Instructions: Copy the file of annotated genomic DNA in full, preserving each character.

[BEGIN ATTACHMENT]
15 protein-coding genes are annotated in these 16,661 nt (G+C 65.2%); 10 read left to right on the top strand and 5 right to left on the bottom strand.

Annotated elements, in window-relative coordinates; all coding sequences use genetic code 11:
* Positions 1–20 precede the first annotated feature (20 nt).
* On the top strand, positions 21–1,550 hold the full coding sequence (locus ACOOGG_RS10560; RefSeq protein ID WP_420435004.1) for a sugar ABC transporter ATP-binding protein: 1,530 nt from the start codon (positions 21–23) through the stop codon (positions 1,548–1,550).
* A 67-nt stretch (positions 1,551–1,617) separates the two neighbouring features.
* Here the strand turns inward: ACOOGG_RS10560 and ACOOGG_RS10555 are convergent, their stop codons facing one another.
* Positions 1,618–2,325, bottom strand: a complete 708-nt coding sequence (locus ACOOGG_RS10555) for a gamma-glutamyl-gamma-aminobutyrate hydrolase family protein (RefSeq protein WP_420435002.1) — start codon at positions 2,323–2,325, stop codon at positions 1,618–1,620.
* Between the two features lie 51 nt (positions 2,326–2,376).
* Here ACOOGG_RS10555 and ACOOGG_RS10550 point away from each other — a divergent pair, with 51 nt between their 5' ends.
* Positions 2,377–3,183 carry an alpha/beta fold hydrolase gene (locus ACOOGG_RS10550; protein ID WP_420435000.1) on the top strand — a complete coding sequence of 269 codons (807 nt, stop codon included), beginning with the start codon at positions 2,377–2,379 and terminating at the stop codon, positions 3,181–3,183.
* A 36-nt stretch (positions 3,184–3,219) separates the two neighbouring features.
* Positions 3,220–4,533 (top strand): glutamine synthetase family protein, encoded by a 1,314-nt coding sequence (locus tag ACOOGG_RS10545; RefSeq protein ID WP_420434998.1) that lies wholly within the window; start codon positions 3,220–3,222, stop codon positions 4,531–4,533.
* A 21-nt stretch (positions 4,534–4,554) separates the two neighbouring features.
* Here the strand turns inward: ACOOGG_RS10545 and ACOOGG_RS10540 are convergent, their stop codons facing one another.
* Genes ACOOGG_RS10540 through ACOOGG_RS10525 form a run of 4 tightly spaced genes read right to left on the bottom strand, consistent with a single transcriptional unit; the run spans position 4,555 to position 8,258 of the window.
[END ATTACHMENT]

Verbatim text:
15 protein-coding genes are annotated in these 16,661 nt (G+C 65.2%); 10 read left to right on the top strand and 5 right to left on the bottom strand.

Annotated elements, in window-relative coordinates; all coding sequences use genetic code 11:
* Positions 1–20 precede the first annotated feature (20 nt).
* On the top strand, positions 21–1,550 hold the full coding sequence (locus ACOOGG_RS10560; RefSeq protein ID WP_420435004.1) for a sugar ABC transporter ATP-binding protein: 1,530 nt from the start codon (positions 21–23) through the stop codon (positions 1,548–1,550).
* A 67-nt stretch (positions 1,551–1,617) separates the two neighbouring features.
* Here the strand turns inward: ACOOGG_RS10560 and ACOOGG_RS10555 are convergent, their stop codons facing one another.
* Positions 1,618–2,325, bottom strand: a complete 708-nt coding sequence (locus ACOOGG_RS10555) for a gamma-glutamyl-gamma-aminobutyrate hydrolase family protein (RefSeq protein WP_420435002.1) — start codon at positions 2,323–2,325, stop codon at positions 1,618–1,620.
* Between the two features lie 51 nt (positions 2,326–2,376).
* Here ACOOGG_RS10555 and ACOOGG_RS10550 point away from each other — a divergent pair, with 51 nt between their 5' ends.
* Positions 2,377–3,183 carry an alpha/beta fold hydrolase gene (locus ACOOGG_RS10550; protein ID WP_420435000.1) on the top strand — a complete coding sequence of 269 codons (807 nt, stop codon included), beginning with the start codon at positions 2,377–2,379 and terminating at the stop codon, positions 3,181–3,183.
* A 36-nt stretch (positions 3,184–3,219) separates the two neighbouring features.
* Positions 3,220–4,533 (top strand): glutamine synthetase family protein, encoded by a 1,314-nt coding sequence (locus tag ACOOGG_RS10545; RefSeq protein ID WP_420434998.1) that lies wholly within the window; start codon positions 3,220–3,222, stop codon positions 4,531–4,533.
* A 21-nt stretch (positions 4,534–4,554) separates the two neighbouring features.
* Here the strand turns inward: ACOOGG_RS10545 and ACOOGG_RS10540 are convergent, their stop codons facing one another.
* Genes ACOOGG_RS10540 through ACOOGG_RS10525 form a run of 4 tightly spaced genes read right to left on the bottom strand, consistent with a single transcriptional unit; the run spans position 4,555 to position 8,258 of the window.